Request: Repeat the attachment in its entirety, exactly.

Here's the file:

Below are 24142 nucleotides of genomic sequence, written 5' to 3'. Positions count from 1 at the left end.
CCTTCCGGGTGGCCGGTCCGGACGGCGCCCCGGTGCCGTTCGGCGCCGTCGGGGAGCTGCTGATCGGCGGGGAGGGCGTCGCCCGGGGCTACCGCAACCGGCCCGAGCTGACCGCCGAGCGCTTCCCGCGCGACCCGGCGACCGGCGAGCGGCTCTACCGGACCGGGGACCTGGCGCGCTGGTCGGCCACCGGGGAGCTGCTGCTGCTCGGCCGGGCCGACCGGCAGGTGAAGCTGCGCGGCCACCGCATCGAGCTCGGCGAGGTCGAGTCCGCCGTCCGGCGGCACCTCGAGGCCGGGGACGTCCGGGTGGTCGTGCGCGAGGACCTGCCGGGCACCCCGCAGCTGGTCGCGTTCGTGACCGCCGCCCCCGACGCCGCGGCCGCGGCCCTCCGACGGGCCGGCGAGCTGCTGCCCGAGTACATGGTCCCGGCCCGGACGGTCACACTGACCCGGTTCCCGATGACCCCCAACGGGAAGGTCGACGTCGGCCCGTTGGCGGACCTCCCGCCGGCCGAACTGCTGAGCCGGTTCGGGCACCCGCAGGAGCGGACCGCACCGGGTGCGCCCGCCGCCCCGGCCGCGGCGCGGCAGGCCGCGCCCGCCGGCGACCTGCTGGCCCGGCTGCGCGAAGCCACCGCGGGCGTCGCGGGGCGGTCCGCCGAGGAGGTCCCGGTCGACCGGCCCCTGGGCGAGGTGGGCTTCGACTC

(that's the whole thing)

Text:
Below are 24142 nucleotides of genomic sequence, written 5' to 3'. Positions count from 1 at the left end.
CCTTCCGGGTGGCCGGTCCGGACGGCGCCCCGGTGCCGTTCGGCGCCGTCGGGGAGCTGCTGATCGGCGGGGAGGGCGTCGCCCGGGGCTACCGCAACCGGCCCGAGCTGACCGCCGAGCGCTTCCCGCGCGACCCGGCGACCGGCGAGCGGCTCTACCGGACCGGGGACCTGGCGCGCTGGTCGGCCACCGGGGAGCTGCTGCTGCTCGGCCGGGCCGACCGGCAGGTGAAGCTGCGCGGCCACCGCATCGAGCTCGGCGAGGTCGAGTCCGCCGTCCGGCGGCACCTCGAGGCCGGGGACGTCCGGGTGGTCGTGCGCGAGGACCTGCCGGGCACCCCGCAGCTGGTCGCGTTCGTGACCGCCGCCCCCGACGCCGCGGCCGCGGCCCTCCGACGGGCCGGCGAGCTGCTGCCCGAGTACATGGTCCCGGCCCGGACGGTCACACTGACCCGGTTCCCGATGACCCCCAACGGGAAGGTCGACGTCGGCCCGTTGGCGGACCTCCCGCCGGCCGAACTGCTGAGCCGGTTCGGGCACCCGCAGGAGCGGACCGCACCGGGTGCGCCCGCCGCCCCGGCCGCGGCGCGGCAGGCCGCGCCCGCCGGCGACCTGCTGGCCCGGCTGCGCGAAGCCACCGCGGGCGTCGCGGGGCGGTCCGCCGAGGAGGTCCCGGTCGACCGGCCCCTGGGCGAGGTGGGCTTCGACTC